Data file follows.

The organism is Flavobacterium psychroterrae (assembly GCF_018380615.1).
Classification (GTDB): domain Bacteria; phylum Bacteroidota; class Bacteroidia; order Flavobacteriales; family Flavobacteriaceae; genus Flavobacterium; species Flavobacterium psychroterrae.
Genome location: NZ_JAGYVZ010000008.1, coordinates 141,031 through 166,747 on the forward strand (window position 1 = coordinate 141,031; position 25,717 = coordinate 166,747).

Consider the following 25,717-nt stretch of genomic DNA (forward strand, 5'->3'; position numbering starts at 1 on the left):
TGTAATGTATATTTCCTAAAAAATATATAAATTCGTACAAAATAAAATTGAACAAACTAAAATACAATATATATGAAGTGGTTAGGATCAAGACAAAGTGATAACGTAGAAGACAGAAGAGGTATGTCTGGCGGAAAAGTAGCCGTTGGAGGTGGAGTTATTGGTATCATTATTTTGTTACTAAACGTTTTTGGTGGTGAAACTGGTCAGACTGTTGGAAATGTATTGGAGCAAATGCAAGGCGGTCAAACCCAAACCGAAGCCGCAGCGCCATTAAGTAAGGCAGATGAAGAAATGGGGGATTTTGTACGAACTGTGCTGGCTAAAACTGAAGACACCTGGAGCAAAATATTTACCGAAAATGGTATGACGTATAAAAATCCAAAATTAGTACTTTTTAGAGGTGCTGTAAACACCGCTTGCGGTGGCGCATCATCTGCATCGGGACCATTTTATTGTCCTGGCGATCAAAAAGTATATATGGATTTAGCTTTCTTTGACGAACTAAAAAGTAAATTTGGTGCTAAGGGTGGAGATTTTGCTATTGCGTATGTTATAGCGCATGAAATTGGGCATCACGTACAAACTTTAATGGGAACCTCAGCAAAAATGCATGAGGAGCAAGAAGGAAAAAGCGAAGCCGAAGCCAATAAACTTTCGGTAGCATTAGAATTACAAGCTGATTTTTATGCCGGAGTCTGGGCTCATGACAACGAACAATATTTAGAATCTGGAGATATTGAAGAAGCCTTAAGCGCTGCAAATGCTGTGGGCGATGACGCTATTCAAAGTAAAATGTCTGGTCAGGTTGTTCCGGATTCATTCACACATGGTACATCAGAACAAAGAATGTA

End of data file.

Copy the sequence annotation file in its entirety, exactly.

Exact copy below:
The organism is Flavobacterium psychroterrae (assembly GCF_018380615.1).
Classification (GTDB): domain Bacteria; phylum Bacteroidota; class Bacteroidia; order Flavobacteriales; family Flavobacteriaceae; genus Flavobacterium; species Flavobacterium psychroterrae.
Genome location: NZ_JAGYVZ010000008.1, coordinates 141,031 through 166,747 on the forward strand (window position 1 = coordinate 141,031; position 25,717 = coordinate 166,747).

Consider the following 25,717-nt stretch of genomic DNA (forward strand, 5'->3'; position numbering starts at 1 on the left):
TGTAATGTATATTTCCTAAAAAATATATAAATTCGTACAAAATAAAATTGAACAAACTAAAATACAATATATATGAAGTGGTTAGGATCAAGACAAAGTGATAACGTAGAAGACAGAAGAGGTATGTCTGGCGGAAAAGTAGCCGTTGGAGGTGGAGTTATTGGTATCATTATTTTGTTACTAAACGTTTTTGGTGGTGAAACTGGTCAGACTGTTGGAAATGTATTGGAGCAAATGCAAGGCGGTCAAACCCAAACCGAAGCCGCAGCGCCATTAAGTAAGGCAGATGAAGAAATGGGGGATTTTGTACGAACTGTGCTGGCTAAAACTGAAGACACCTGGAGCAAAATATTTACCGAAAATGGTATGACGTATAAAAATCCAAAATTAGTACTTTTTAGAGGTGCTGTAAACACCGCTTGCGGTGGCGCATCATCTGCATCGGGACCATTTTATTGTCCTGGCGATCAAAAAGTATATATGGATTTAGCTTTCTTTGACGAACTAAAAAGTAAATTTGGTGCTAAGGGTGGAGATTTTGCTATTGCGTATGTTATAGCGCATGAAATTGGGCATCACGTACAAACTTTAATGGGAACCTCAGCAAAAATGCATGAGGAGCAAGAAGGAAAAAGCGAAGCCGAAGCCAATAAACTTTCGGTAGCATTAGAATTACAAGCTGATTTTTATGCCGGAGTCTGGGCTCATGACAACGAACAATATTTAGAATCTGGAGATATTGAAGAAGCCTTAAGCGCTGCAAATGCTGTGGGCGATGACGCTATTCAAAGTAAAATGTCTGGTCAGGTTGTTCCGGATTCATTCACACATGGTACATCAGAACAAAGAATGTA